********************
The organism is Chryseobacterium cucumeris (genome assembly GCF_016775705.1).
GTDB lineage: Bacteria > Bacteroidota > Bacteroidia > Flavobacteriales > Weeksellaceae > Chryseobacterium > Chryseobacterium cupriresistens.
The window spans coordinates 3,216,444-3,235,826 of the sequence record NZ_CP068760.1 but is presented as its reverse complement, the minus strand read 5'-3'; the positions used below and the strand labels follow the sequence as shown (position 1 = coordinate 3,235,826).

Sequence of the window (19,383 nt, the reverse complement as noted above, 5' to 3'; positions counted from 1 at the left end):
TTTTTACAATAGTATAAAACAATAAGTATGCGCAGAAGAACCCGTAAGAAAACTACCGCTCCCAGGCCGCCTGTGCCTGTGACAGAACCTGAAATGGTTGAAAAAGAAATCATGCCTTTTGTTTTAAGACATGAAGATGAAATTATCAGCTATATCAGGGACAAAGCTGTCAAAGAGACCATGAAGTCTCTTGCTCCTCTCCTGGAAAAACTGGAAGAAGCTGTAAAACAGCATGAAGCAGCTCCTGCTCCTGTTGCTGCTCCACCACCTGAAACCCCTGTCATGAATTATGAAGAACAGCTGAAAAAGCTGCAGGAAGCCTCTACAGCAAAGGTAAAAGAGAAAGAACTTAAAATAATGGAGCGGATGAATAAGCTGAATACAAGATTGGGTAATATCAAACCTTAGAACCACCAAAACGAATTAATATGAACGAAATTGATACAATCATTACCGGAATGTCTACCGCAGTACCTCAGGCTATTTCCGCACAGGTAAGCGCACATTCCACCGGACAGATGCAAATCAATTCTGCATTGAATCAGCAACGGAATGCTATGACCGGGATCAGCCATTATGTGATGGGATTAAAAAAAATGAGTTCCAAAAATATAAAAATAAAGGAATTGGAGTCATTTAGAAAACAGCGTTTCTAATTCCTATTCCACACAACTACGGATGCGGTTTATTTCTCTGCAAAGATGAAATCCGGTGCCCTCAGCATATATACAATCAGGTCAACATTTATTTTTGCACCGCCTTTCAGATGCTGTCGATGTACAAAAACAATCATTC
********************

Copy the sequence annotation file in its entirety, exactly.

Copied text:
The organism is Chryseobacterium cucumeris (genome assembly GCF_016775705.1).
GTDB lineage: Bacteria > Bacteroidota > Bacteroidia > Flavobacteriales > Weeksellaceae > Chryseobacterium > Chryseobacterium cupriresistens.
The window spans coordinates 3,216,444-3,235,826 of the sequence record NZ_CP068760.1 but is presented as its reverse complement, the minus strand read 5'-3'; the positions used below and the strand labels follow the sequence as shown (position 1 = coordinate 3,235,826).

Sequence of the window (19,383 nt, the reverse complement as noted above, 5' to 3'; positions counted from 1 at the left end):
TTTTTACAATAGTATAAAACAATAAGTATGCGCAGAAGAACCCGTAAGAAAACTACCGCTCCCAGGCCGCCTGTGCCTGTGACAGAACCTGAAATGGTTGAAAAAGAAATCATGCCTTTTGTTTTAAGACATGAAGATGAAATTATCAGCTATATCAGGGACAAAGCTGTCAAAGAGACCATGAAGTCTCTTGCTCCTCTCCTGGAAAAACTGGAAGAAGCTGTAAAACAGCATGAAGCAGCTCCTGCTCCTGTTGCTGCTCCACCACCTGAAACCCCTGTCATGAATTATGAAGAACAGCTGAAAAAGCTGCAGGAAGCCTCTACAGCAAAGGTAAAAGAGAAAGAACTTAAAATAATGGAGCGGATGAATAAGCTGAATACAAGATTGGGTAATATCAAACCTTAGAACCACCAAAACGAATTAATATGAACGAAATTGATACAATCATTACCGGAATGTCTACCGCAGTACCTCAGGCTATTTCCGCACAGGTAAGCGCACATTCCACCGGACAGATGCAAATCAATTCTGCATTGAATCAGCAACGGAATGCTATGACCGGGATCAGCCATTATGTGATGGGATTAAAAAAAATGAGTTCCAAAAATATAAAAATAAAGGAATTGGAGTCATTTAGAAAACAGCGTTTCTAATTCCTATTCCACACAACTACGGATGCGGTTTATTTCTCTGCAAAGATGAAATCCGGTGCCCTCAGCATATATACAATCAGGTCAACATTTATTTTTGCACCGCCTTTCAGATGCTGTCGATGTACAAAAACAATCATTC